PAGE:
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Apr 2, 2011

Introduction to authentication

The last couple of months large players such as Microsoft, Google, and Facebook have announced changes to their login procedures and how they authenticate their users. Facebook and Hotmail offer single-use codes to avoid compromise of users' regular passwords. Google has rolled out a new (optional) two-step verification for access to Google accounts. These are interesting changes in functionality to increase the security for users on the Internet.

I'll be blogging about some of these authentication procedures. To lay the foundation for my upcoming blog posts on authentication I figured it would be a good idea to give a quick rundown of what authentication is, just to get the basics out of the way. Here it goes:

Authentication defined
If you consult the Oxford dictionary on your iPhone you'll learn that:
prove or show (something) to be true, genuine, or valid;
When we authenticate users of computer systems, what are we trying to prove? In short, that the correct people are logged in to the correct user accounts. So, for computer systems we'll see that it makes sense to use the following definition:
Authentication is the process carried out to show that a user is who she claims to be
To explain what this means we'll break a typical authentication procedure into two phases: the user claims to be the owner of a digital identity, and we need to verify that the claim is true before the user is allowed to assume the claimed identity.

The claim — The user usually presents a username as her digital name (or identifier) to associate her with a particular user account. Imagine a user logging into Facebook with her username and password. She will enter her username, claiming that this is her Facebook account. To give Facebook some assurance that she in fact is the person behind that particular username, she must also back her claim with some proof. She therefore also enters her password, a secret shared only between her and Facebook.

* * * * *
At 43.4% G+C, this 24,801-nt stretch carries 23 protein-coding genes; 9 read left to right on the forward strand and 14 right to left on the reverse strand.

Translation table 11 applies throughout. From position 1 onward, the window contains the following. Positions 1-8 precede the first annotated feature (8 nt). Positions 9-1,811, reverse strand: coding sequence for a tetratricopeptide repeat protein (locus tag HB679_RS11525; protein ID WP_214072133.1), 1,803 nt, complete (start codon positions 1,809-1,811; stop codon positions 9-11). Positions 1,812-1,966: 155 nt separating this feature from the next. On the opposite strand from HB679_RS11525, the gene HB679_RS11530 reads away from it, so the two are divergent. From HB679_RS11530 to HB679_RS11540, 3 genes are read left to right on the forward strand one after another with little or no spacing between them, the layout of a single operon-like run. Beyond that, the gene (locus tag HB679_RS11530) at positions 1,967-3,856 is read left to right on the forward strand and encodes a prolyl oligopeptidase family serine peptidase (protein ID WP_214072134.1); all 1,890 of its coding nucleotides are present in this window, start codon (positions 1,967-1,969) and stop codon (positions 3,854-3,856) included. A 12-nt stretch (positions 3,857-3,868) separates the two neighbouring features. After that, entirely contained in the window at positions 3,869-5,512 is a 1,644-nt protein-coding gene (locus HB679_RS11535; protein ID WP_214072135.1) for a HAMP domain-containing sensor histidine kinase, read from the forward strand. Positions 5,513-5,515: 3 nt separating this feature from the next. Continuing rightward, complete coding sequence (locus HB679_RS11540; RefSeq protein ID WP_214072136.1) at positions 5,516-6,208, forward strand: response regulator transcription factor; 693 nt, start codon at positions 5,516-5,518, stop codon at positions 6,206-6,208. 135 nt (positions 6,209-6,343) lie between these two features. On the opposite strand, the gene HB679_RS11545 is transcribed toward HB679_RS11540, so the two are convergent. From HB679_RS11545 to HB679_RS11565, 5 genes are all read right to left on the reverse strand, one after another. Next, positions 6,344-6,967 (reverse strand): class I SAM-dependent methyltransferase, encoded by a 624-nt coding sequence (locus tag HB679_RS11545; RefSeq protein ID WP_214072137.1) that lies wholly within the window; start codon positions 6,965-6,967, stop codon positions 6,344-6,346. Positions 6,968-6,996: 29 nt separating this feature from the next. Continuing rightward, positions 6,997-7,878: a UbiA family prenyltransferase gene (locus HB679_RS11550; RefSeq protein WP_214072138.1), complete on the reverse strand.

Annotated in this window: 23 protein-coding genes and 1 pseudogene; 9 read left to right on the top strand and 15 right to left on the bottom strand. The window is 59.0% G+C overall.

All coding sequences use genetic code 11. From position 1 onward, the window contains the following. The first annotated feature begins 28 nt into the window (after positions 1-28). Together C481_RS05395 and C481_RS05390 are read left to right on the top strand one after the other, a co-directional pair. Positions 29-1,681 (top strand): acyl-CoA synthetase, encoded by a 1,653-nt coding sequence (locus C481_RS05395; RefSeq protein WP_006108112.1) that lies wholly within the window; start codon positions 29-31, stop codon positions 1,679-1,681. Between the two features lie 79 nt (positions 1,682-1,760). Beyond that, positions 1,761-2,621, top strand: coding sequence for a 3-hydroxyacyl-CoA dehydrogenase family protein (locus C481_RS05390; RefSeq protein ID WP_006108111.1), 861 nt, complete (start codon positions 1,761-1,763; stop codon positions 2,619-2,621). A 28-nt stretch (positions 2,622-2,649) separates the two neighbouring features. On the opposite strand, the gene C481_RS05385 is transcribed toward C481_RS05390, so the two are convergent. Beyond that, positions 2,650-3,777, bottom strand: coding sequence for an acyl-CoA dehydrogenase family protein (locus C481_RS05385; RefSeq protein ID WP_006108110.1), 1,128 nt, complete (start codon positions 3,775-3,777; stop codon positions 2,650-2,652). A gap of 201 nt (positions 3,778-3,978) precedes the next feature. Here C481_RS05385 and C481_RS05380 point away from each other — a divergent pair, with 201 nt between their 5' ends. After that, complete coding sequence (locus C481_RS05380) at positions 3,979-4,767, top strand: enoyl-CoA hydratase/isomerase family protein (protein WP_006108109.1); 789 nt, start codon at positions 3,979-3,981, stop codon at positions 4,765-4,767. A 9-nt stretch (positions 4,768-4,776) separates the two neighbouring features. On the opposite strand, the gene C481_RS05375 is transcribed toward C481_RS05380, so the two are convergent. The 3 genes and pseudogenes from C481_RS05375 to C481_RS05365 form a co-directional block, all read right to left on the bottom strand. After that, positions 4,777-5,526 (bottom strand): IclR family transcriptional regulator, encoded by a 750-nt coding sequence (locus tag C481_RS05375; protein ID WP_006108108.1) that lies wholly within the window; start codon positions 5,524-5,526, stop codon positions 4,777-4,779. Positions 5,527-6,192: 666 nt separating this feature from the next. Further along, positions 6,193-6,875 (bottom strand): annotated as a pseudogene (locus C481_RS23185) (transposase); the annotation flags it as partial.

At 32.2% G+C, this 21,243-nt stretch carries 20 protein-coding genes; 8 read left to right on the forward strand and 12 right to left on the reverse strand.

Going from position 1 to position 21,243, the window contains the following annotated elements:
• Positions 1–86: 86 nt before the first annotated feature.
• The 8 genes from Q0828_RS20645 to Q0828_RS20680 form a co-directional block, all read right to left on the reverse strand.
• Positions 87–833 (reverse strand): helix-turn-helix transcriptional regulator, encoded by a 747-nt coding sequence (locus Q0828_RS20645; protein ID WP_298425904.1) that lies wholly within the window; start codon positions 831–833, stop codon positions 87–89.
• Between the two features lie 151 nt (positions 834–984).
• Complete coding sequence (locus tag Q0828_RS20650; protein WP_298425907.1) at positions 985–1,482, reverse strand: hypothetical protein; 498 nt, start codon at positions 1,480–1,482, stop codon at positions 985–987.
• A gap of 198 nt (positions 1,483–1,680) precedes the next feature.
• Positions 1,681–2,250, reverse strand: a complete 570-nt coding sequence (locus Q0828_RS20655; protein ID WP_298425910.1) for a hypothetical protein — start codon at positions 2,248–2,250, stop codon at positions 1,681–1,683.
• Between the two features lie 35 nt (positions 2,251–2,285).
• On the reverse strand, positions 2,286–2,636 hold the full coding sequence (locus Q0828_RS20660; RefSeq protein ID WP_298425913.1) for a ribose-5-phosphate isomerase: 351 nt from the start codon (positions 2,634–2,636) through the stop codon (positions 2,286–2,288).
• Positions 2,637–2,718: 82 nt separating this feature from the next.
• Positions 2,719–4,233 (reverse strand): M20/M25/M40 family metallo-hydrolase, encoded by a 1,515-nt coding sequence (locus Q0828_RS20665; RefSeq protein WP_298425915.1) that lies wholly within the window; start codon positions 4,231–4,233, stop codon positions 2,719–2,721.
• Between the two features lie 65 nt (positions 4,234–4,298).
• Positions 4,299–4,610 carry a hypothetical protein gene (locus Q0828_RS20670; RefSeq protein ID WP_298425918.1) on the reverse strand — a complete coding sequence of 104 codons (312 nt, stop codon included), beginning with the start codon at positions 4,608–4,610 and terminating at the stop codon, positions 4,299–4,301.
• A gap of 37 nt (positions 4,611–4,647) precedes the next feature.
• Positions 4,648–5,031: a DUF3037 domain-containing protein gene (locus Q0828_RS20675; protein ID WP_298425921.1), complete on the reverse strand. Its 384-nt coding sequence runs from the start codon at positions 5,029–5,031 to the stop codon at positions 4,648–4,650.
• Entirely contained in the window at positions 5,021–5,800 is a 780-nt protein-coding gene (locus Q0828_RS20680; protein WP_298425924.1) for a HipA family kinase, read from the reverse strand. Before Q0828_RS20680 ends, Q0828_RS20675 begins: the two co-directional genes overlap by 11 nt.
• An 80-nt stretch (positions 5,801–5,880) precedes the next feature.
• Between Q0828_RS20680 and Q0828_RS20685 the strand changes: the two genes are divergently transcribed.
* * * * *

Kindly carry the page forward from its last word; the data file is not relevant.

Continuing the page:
Verifying the claim — Facebook looks up the account the user claims belongs to her, and verifies that the password presented matches the one they have on file for the account. If the password is correct, Facebook believes the claim to be true and will log in the user. If the password is wrong, authentication fails because the user's claim could not be shown to be true.

That was a short introduction to the concept of authentication, next we'll have a look at the authentication factors used to back up a claim. Just remember: Authentication is all about proving that you are the person corresponding to a digital identity in a computer system.

Who Goes There?: Authentication Through the Lens of PrivacyIf you want to dig deeper into the topic of authentication, I recommend a great book on the subject: "Who Goes There? Authentication Through the Lense of Privacy." Clicking on the image will bring you straight to Amazon. This book touches upon the more fundamental aspects of authentication, and will give you a deeper understanding of what authentication really is. I've read it several times myself, every time I learn something new.

A word of advice: Don't drink wine while you read it, you'll suddenly find yourself in a very philosophical mood — asking yourself existential questions and wondering about who you really are. You've been warned.

Authentication factors
You can authenticate to a computer system in various ways. Computer systems are often said to use single-factor, or two-factor authentication. The authentication factors are the different types of evidence presented during authentication. To better grasp what this means, we'll have a look at the common categorization of authentication factors. These are so important that they deserve to be in a list before we explain them:

  • Something you know
  • Something you have
  • Something you are